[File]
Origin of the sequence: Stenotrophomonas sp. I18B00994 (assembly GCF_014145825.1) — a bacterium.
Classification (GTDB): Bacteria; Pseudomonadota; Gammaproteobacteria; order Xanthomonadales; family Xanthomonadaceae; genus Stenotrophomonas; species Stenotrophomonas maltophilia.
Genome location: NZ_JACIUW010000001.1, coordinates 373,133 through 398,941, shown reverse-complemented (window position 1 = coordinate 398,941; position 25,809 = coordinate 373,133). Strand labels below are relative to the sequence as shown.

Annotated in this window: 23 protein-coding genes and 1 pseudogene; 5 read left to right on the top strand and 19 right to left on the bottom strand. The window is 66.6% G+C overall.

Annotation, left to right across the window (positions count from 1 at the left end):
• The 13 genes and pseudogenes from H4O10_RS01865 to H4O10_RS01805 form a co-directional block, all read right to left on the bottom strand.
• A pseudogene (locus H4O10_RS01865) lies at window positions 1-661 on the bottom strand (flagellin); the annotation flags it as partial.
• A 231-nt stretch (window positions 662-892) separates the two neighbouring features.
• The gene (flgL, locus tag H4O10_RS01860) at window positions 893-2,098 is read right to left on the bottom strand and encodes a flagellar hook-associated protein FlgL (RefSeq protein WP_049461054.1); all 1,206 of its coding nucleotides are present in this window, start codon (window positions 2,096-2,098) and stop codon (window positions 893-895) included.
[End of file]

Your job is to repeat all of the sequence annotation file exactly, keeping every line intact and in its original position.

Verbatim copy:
Origin of the sequence: Stenotrophomonas sp. I18B00994 (assembly GCF_014145825.1) — a bacterium.
Classification (GTDB): Bacteria; Pseudomonadota; Gammaproteobacteria; order Xanthomonadales; family Xanthomonadaceae; genus Stenotrophomonas; species Stenotrophomonas maltophilia.
Genome location: NZ_JACIUW010000001.1, coordinates 373,133 through 398,941, shown reverse-complemented (window position 1 = coordinate 398,941; position 25,809 = coordinate 373,133). Strand labels below are relative to the sequence as shown.

Annotated in this window: 23 protein-coding genes and 1 pseudogene; 5 read left to right on the top strand and 19 right to left on the bottom strand. The window is 66.6% G+C overall.

Annotation, left to right across the window (positions count from 1 at the left end):
• The 13 genes and pseudogenes from H4O10_RS01865 to H4O10_RS01805 form a co-directional block, all read right to left on the bottom strand.
• A pseudogene (locus H4O10_RS01865) lies at window positions 1-661 on the bottom strand (flagellin); the annotation flags it as partial.
• A 231-nt stretch (window positions 662-892) separates the two neighbouring features.
• The gene (flgL, locus tag H4O10_RS01860) at window positions 893-2,098 is read right to left on the bottom strand and encodes a flagellar hook-associated protein FlgL (RefSeq protein WP_049461054.1); all 1,206 of its coding nucleotides are present in this window, start codon (window positions 2,096-2,098) and stop codon (window positions 893-895) included.